My Farewell to UnboundBy Patrick David Heery, Unbound Managing Editor
I am the bearer of other people’s stories. I carry them with me like so many bags on my back. And sometimes they carry me. These stories do not belong to me; they have been entrusted to my care.
They are the stories of people navigating uncertain times: an Israeli woman speaking for justice for Palestinians; a Kenyan pastor labeled subversive, beaten, and indefinitely detained while preaching for democracy; a gay Baptist minister arrested for holding a peaceful sit-in after being denied a marriage license in Kentucky; an arts ministry in Sing Sing Prison; a young seminary student struggling beneath the weight of student loans while facing limited opportunities for pastors; and a program officer for the National Park Service who is awakening children and families to the presence of God in a much-forgotten, taken for granted creation.
And within these stories are ideas, released like moths from a canister, each seeking its own version of the light. These ideas have searched for God’s economy in Protestant theology; sought to continue Rev. Dr. King’s Poor People’s Campaign; examined the impact of economic crisis on vulnerable, particularly immigrant, communities; mapped new faith-based strategies for combating HIV/AIDs; and reflected on the threats to effective and ethical functioning of our democracy.
This has been my ministry: helping craft stories that witness to the embodied truths of human experience, justice, and the Gospel. It is by presenting particular and irreducible human beings that Christian editors like me seek to challenge—to dismantle—comfortable totalities and systems that oppress.
It is by presenting particular and irreducible human beings that Christian editors like me seek to challenge—to dismantle—comfortable totalities and systems that oppress.
Like the sermons we preach, we never know what impact these words are having, whether anyone out there is really listening. But that doesn’t stop us from speaking… or we ourselves listening.
This vocation of listening is the same calling I experienced in prison and hospital chaplaincy and in faith-based community organizing. It is what I am asked to do in prayer and worship. But for a long time, I had no idea that being an online editor could ever fulfill, even deepen, this charge.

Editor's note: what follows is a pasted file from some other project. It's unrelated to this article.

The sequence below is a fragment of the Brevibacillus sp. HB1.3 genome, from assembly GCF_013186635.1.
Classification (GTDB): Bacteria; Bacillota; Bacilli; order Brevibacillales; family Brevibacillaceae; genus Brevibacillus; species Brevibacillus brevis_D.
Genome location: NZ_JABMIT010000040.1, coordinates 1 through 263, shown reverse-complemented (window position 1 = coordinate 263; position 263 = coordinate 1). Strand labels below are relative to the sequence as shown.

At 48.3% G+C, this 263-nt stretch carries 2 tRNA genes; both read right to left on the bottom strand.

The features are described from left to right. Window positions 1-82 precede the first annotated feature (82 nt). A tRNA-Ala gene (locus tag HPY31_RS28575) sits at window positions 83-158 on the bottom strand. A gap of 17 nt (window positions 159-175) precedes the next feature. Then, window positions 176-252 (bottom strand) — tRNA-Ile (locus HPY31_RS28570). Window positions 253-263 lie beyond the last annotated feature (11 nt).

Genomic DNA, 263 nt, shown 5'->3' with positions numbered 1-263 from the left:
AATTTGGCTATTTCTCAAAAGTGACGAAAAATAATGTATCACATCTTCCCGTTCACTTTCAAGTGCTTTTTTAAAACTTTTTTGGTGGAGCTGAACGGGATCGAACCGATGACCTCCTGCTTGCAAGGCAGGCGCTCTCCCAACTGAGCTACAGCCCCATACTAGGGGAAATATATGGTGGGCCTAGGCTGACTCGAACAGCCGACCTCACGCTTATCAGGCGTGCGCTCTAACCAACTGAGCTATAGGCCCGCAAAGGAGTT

In fact, when the notification for this job of Managing Editor of Unbound first came across my inbox two years ago, I deleted it. I found its focus on Christian social justice exciting but I was skeptical of online and social media’s ability to cultivate “deep impact” among users. Besides, I was applying for parish ministry. But as is often the case, God had different plans for me.
Two years later, and online media is what I do.
And now I have been called away again. After careful prayer and consideration, I have accepted a call to serve as the Editor of Mission Publications for the Presbyterian Mission Agency of the PC(USA). At the beginning of this ministry, the lion’s share of my work will be to steer Presbyterians Today (PT), our denomination’s flagship publication. My role as editor will be very different than the forms it has taken previously. In striving to maintain the quality of material evidenced by PT over the last many years, I will seek to preserve a legacy of integrity in service to the whole church. But increasingly, we will be engaging new generations by building a credible online presence and applying organizing strategies to broaden our reach and deepen our impact. Our goal will be to exhibit and explore new participatory media models that emphasize interactive conversation, social networking, and user-generated content—and to equip existing and emerging worshiping communities with those same tools. These new directions will grow out of intentional listening to current subscribers, prospective subscribers (particularly young folks), staff, and faith leaders, as we identify what should, and should not, be changed.
It is an exciting opportunity to be part of a new stage for Presbyterian publications, pushed to be innovative not only in their strategies but also in their content: prophetic articles and multimedia that speak, compassionately, with all due complexity, to the issues most pressing and most dear to the hearts of Presbyterians. We will seek to provide content that challenges and elevates our lives, minds, and ministries, inspired, equipped, and connected through Presbyterian Mission.